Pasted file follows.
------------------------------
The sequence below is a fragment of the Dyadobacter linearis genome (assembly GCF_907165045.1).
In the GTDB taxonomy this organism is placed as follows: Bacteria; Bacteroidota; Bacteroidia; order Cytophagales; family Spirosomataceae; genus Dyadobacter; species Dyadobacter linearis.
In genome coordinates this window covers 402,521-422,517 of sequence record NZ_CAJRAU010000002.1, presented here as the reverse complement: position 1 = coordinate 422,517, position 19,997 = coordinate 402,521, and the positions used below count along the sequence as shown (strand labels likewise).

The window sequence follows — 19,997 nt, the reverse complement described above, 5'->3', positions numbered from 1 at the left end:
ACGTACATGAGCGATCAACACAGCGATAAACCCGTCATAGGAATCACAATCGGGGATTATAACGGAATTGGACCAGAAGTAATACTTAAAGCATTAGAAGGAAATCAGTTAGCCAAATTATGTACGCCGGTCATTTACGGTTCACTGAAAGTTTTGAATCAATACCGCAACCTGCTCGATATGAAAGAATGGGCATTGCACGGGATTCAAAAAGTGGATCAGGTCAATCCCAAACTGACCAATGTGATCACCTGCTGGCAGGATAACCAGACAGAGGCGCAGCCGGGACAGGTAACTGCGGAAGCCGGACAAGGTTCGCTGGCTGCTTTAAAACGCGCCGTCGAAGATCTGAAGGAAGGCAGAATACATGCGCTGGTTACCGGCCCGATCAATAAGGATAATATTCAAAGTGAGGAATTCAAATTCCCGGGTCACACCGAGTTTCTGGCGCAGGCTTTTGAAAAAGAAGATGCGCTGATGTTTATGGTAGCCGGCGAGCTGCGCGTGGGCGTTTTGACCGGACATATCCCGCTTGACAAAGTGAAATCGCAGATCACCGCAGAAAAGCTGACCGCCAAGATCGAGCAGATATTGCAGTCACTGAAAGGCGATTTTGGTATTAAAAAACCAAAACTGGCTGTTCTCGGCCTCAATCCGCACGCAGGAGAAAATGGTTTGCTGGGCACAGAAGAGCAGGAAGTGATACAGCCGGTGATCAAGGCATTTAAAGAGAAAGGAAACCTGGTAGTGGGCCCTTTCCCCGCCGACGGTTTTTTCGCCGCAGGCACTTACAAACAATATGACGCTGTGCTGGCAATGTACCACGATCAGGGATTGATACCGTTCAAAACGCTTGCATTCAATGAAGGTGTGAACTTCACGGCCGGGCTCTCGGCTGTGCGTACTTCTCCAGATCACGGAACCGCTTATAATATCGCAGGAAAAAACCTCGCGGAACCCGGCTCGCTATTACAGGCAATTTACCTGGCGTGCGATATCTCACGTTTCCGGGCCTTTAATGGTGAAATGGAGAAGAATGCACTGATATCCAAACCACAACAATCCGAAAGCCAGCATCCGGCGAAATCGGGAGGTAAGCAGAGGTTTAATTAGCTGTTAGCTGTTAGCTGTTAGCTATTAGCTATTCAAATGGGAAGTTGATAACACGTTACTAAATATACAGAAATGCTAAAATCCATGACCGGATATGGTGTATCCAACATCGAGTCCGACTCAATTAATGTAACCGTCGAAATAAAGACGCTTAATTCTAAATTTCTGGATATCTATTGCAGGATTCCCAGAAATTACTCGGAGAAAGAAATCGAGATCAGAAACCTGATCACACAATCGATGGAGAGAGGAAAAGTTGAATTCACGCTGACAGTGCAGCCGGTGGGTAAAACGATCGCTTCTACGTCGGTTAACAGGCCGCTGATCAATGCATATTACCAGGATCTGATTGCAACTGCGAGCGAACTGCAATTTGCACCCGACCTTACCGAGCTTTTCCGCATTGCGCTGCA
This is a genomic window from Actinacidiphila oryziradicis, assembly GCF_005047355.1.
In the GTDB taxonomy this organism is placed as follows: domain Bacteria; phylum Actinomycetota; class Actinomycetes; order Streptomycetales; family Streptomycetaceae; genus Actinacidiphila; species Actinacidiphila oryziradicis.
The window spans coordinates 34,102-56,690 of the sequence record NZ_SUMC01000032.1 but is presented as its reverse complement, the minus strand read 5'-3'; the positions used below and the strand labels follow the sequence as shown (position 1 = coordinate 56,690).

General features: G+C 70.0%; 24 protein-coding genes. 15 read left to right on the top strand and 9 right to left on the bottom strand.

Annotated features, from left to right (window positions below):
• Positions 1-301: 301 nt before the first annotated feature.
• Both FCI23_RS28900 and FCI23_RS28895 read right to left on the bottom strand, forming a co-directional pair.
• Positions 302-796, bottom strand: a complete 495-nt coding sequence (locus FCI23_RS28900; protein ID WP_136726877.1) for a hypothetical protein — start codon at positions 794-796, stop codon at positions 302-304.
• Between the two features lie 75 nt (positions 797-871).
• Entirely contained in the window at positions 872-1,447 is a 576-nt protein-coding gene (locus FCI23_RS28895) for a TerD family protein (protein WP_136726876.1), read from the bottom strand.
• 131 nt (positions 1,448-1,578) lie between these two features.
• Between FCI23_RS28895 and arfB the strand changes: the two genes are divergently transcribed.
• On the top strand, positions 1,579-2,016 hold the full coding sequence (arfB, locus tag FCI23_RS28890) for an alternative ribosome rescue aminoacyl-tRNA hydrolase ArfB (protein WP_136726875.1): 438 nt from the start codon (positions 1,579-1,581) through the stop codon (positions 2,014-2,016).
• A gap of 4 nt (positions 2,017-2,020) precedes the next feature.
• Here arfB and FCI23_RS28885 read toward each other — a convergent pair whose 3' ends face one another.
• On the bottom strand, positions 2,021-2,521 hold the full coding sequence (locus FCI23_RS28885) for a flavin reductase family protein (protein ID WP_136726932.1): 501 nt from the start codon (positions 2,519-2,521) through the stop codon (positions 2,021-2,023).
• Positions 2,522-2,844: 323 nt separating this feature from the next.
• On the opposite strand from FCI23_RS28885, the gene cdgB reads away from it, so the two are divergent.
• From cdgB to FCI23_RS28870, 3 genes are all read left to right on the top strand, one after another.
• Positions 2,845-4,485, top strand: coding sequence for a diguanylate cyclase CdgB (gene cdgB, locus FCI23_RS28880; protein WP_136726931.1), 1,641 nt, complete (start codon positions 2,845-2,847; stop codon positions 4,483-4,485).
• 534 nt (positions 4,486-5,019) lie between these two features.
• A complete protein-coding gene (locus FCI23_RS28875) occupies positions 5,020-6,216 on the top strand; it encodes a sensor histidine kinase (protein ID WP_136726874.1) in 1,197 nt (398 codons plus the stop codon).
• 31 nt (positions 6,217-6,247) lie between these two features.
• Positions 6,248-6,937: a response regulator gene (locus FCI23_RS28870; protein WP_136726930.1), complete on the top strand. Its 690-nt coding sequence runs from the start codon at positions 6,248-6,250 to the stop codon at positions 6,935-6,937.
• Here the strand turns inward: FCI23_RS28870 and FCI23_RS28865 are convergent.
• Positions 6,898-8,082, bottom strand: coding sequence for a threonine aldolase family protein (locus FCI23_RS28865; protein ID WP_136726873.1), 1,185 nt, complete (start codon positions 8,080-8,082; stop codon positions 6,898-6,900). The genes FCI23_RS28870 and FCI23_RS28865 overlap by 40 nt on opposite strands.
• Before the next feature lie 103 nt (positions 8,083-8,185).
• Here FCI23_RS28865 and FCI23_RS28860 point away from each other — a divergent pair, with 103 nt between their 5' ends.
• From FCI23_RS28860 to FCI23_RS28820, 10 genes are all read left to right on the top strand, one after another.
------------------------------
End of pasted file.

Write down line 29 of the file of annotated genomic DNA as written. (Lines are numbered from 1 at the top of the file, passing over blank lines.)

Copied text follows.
• Positions 6,248-6,937: a response regulator gene (locus FCI23_RS28870; protein WP_136726930.1), complete on the top strand. Its 690-nt coding sequence runs from the start codon at positions 6,248-6,250 to the stop codon at positions 6,935-6,937.